double compartment or straight-sided 'a' is used throughout.
where 'a' stands alone, or occasionally in the middle of a word, the scribe uses what appears to be an upper case graph.
the lower lobe is angular.
the loop at the head of upper case 'A' sometimes extends horizontally.
an individual lower case 'd' which in some examples resembles round 'e'.
the loop is almost never completed as a loop but trails off in the centre of the graph.
the loop has become a thick stroke with a point at its extremity..
'g' is double compartment. There is a vertical aspect to the upper compartment and a horizontal splay to the lower compartment.
'g' in final position with what seems to be an abbreviative mark at the end which may represent a missing 'e'?
abbreviative mark for 'er' attached to 'g' in the middle of the word.
the graph appears to be sloping backwards. Note the height of the following 'a' compared with the 'g' and the 'n'.
'h' is decisively formed. The stem is thicker at the lower end and the head-stroke is looped and generally fine.
the limb is generally thicker at the shoulder, and tapers before becoming a fine tail-stroke turning clockwise and looping beneath the graph.
long 'r' is used in all positions.
the fork of 'r' occurs at the level of the middle of surrounding graphs.
'z'-shaped 'r' follows 'o' and round-bodied graphs.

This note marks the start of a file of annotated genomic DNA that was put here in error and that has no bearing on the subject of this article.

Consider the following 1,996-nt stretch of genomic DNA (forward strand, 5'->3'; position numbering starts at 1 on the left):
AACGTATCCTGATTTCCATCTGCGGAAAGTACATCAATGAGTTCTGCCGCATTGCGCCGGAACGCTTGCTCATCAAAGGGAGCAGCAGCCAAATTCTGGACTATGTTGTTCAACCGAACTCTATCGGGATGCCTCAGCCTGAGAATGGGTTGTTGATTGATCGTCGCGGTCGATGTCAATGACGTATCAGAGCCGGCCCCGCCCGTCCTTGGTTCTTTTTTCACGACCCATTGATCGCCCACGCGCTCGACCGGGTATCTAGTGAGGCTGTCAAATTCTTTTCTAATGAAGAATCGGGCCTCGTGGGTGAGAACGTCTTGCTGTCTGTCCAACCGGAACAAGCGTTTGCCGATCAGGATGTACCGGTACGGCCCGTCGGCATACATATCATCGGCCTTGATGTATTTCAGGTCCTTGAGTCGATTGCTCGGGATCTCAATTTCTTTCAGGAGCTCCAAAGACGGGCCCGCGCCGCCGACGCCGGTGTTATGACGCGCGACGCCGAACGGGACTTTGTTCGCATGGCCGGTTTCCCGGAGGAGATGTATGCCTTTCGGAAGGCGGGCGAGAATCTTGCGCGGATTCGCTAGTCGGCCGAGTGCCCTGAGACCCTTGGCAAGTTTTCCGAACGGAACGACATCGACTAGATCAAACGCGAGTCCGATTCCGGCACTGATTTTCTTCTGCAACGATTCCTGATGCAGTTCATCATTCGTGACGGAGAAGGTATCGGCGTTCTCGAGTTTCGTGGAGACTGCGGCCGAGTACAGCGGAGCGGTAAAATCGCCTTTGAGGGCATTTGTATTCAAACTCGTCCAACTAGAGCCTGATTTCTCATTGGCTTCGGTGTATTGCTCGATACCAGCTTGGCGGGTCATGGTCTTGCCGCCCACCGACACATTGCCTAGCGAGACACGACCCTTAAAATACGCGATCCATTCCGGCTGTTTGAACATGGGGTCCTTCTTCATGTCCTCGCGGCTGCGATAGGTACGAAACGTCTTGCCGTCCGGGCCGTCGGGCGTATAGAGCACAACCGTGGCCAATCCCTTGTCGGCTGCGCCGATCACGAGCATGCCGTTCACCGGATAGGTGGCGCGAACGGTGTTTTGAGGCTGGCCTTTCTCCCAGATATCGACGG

sigma 's' is used in initial position.
'8'-shaped 's' is used in final position.
the scribe often adds a fine otiose stroke on final 's' as well as on other graphs.
'w' is consistently and neatly formed. The limbs are straight, the heads looped and the 'B'-shaped element is to the right.
upper case 'W' has angled feet to the limbs and the head-stroke of the left limb arches to the right over the remainder of the graph.
the left limb of 'y' descends almost vertically.
'y' is mostly dotted.
the tail of 'y' turns counter-clockwise. It does vary in length.
|Thorn and Yogh|
thorn is used in all positions and replaces 'th'. The stem is thick but tapers at the lower end. The lobe of thorn is oval.
thorn in an upper case position. There are two points on the left of the stem presumably to distinguish this as an upper case graph.
yogh is used as equivalent of both 'y' and 'gh'.
|Upper Case Letters|